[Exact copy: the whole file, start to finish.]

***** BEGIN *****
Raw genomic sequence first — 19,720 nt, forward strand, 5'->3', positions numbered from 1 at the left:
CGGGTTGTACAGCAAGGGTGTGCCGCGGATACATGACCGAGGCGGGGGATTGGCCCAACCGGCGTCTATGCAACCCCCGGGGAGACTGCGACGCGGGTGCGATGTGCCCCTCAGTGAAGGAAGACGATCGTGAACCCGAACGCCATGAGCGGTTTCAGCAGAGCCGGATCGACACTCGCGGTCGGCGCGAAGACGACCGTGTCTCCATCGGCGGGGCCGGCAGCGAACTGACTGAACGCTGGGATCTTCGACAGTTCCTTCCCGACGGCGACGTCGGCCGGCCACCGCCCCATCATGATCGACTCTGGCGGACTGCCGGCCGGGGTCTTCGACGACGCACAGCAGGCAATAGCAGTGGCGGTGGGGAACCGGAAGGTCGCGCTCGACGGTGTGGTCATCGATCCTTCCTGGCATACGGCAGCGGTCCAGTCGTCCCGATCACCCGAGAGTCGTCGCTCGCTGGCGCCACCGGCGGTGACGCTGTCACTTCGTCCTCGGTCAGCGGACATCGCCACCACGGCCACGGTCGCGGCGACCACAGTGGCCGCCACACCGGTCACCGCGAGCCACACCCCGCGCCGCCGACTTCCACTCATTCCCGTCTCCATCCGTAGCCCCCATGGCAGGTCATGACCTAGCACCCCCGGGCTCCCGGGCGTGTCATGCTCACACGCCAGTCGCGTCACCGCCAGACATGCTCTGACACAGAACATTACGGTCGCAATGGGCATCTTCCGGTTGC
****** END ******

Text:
Raw genomic sequence first — 19,720 nt, forward strand, 5'->3', positions numbered from 1 at the left:
CGGGTTGTACAGCAAGGGTGTGCCGCGGATACATGACCGAGGCGGGGGATTGGCCCAACCGGCGTCTATGCAACCCCCGGGGAGACTGCGACGCGGGTGCGATGTGCCCCTCAGTGAAGGAAGACGATCGTGAACCCGAACGCCATGAGCGGTTTCAGCAGAGCCGGATCGACACTCGCGGTCGGCGCGAAGACGACCGTGTCTCCATCGGCGGGGCCGGCAGCGAACTGACTGAACGCTGGGATCTTCGACAGTTCCTTCCCGACGGCGACGTCGGCCGGCCACCGCCCCATCATGATCGACTCTGGCGGACTGCCGGCCGGGGTCTTCGACGACGCACAGCAGGCAATAGCAGTGGCGGTGGGGAACCGGAAGGTCGCGCTCGACGGTGTGGTCATCGATCCTTCCTGGCATACGGCAGCGGTCCAGTCGTCCCGATCACCCGAGAGTCGTCGCTCGCTGGCGCCACCGGCGGTGACGCTGTCACTTCGTCCTCGGTCAGCGGACATCGCCACCACGGCCACGGTCGCGGCGACCACAGTGGCCGCCACACCGGTCACCGCGAGCCACACCCCGCGCCGCCGACTTCCACTCATTCCCGTCTCCATCCGTAGCCCCCATGGCAGGTCATGACCTAGCACCCCCGGGCTCCCGGGCGTGTCATGCTCACACGCCAGTCGCGTCACCGCCAGACATGCTCTGACACAGAACATTACGGTCGCAATGGGCATCTTCCGGTTGC